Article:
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Thread: Has anybody come across the "honeypot" technique with respect to accessibility?

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Number of posts in this thread: 9 (In chronological order)

From: Mike Barlow
Date: Mon, Aug 15 2016 11:58AM
Subject: Has anybody come across the "honeypot" technique with respect to accessibility?
No previous message | Next message →

This technique was just pointed out to me in a separate forum as a way of
preventing form spam:

http://jennamolby.com/how-to-prevent-form-spam-by-using-the-honeypot-technique/

What is the honeypot technique?

The honeypot technique is a fast, effective way to prevent spam bots from
submitting your forms. Spam bots love form fields and when they encounter a
form field they will fill it out, even if the field is hidden from the user
interface. To leverage this, you can create a form field that should be
left blank, but hide it from human users. When the form is submitted you
can check to see if there’s a value for the field and block the form
submission.

So I was wondering if anyone on this forum has adopted this approach over
the more common CAPTCHA (Completely Automated Public Turing test to tell
Computers and Humans Apart) approach?

*Mike Barlow*
Web Application Developer
Web Accessibility/Section 508 SME

Lancaster, Pa 17601
Office: 732.835-7557
Cell: 732.682.8226
e-mail: = EMAIL ADDRESS REMOVED =

From: Jim Homme
Date: Mon, Aug 15 2016 12:06PM
Subject: Re: Has anybody come across the "honeypot" technique withrespect to accessibility?
← Previous message | Next message →

Hi Mike,
I have not, and at the same time, I will probably google to see if popular content control systems such as Drupal and WordPress can allow the user to easily create hidden form fields.

Thanks.

Jim


=========Jim Homme,
Accessibility Consultant,
Bender HighTest Accessibility Team
Bender Consulting Services, Inc.,
412-787-8567,
= EMAIL ADDRESS REMOVED =
http://www.benderconsult.com/our%20services/hightest-accessible-technology-solutions
E+R=O

-----Original Message-----
From: WebAIM-Forum [mailto: = EMAIL ADDRESS REMOVED = ] On Behalf Of Mike Barlow
Sent: Monday, August 15, 2016 1:59 PM
To: WebAIM Discussion List < = EMAIL ADDRESS REMOVED = >
Subject: [WebAIM] Has anybody come across the "honeypot" technique with respect to accessibility?

This technique was just pointed out to me in a separate forum as a way of preventing form spam:

http://jennamolby.com/how-to-prevent-form-spam-by-using-the-honeypot-technique/

What is the honeypot technique?

The honeypot technique is a fast, effective way to prevent spam bots from submitting your forms. Spam bots love form fields and when they encounter a form field they will fill it out, even if the field is hidden from the user interface. To leverage this, you can create a form field that should be left blank, but hide it from human users. When the form is submitted you can check to see if there’s a value for the field and block the form submission.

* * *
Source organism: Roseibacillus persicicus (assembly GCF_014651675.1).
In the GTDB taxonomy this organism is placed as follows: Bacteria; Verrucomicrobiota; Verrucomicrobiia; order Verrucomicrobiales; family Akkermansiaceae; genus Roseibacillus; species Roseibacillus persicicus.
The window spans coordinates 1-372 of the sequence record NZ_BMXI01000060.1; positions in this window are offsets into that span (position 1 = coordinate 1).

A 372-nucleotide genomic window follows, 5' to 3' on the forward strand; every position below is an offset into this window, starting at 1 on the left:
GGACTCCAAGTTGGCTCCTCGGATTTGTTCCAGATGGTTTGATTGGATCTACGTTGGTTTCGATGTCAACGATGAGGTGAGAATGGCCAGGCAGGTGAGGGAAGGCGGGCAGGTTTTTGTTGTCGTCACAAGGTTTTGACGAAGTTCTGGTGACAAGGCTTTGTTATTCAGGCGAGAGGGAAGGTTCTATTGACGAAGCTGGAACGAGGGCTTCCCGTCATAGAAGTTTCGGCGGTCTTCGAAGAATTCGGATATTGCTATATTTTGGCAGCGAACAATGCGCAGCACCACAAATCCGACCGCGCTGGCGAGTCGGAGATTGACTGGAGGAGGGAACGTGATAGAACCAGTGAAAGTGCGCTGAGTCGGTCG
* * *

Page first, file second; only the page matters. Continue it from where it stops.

So I was wondering if anyone on this forum has adopted this approach over the more common CAPTCHA (Completely Automated Public Turing test to tell Computers and Humans Apart) approach?

*Mike Barlow*
Web Application Developer
Web Accessibility/Section 508 SME

Lancaster, Pa 17601
Office: 732.835-7557
Cell: 732.682.8226
e-mail: = EMAIL ADDRESS REMOVED =

From: Jared Smith
Date: Mon, Aug 15 2016 12:08PM
Subject: Re: Has anybody come across the "honeypot" technique with respect to accessibility?
← Previous message | Next message →

The honey-pot technique should have no accessibility implications if
implemented correctly. We hide ours with display:none and place it
after the submit button so it should not be accessed by any user. If
it is for some reason, we give it a label that informs the user to not
enter anything into the field. It works incredibly well at stopping
bots.

I wrote about this and other accessible spam-reduction techniques
several years ago at
http://webaim.org/blog/spam_free_accessible_forms/

Jared

From: Angela French
Date: Mon, Aug 15 2016 12:51PM
Subject: Re: Has anybody come across the "honeypot" techniquewithrespect to accessibility?
← Previous message | Next message →

I used this technique in the form that you all helped me out with last weeks.

-----Original Message-----
From: WebAIM-Forum [mailto: = EMAIL ADDRESS REMOVED = ] On Behalf Of Jim Homme
Sent: Monday, August 15, 2016 11:06 AM
To: WebAIM Discussion List
Subject: Re: [WebAIM] Has anybody come across the "honeypot" technique with respect to accessibility?

Hi Mike,
I have not, and at the same time, I will probably google to see if popular content control systems such as Drupal and WordPress can allow the user to easily create hidden form fields.

Thanks.

Jim


=========Jim Homme,
Accessibility Consultant,
Bender HighTest Accessibility Team
Bender Consulting Services, Inc.,
412-787-8567,
= EMAIL ADDRESS REMOVED =
http://www.benderconsult.com/our%20services/hightest-accessible-technology-solutions
E+R=O

-----Original Message-----
From: WebAIM-Forum [mailto: = EMAIL ADDRESS REMOVED = ] On Behalf Of Mike Barlow
Sent: Monday, August 15, 2016 1:59 PM
To: WebAIM Discussion List < = EMAIL ADDRESS REMOVED = >
Subject: [WebAIM] Has anybody come across the "honeypot" technique with respect to accessibility?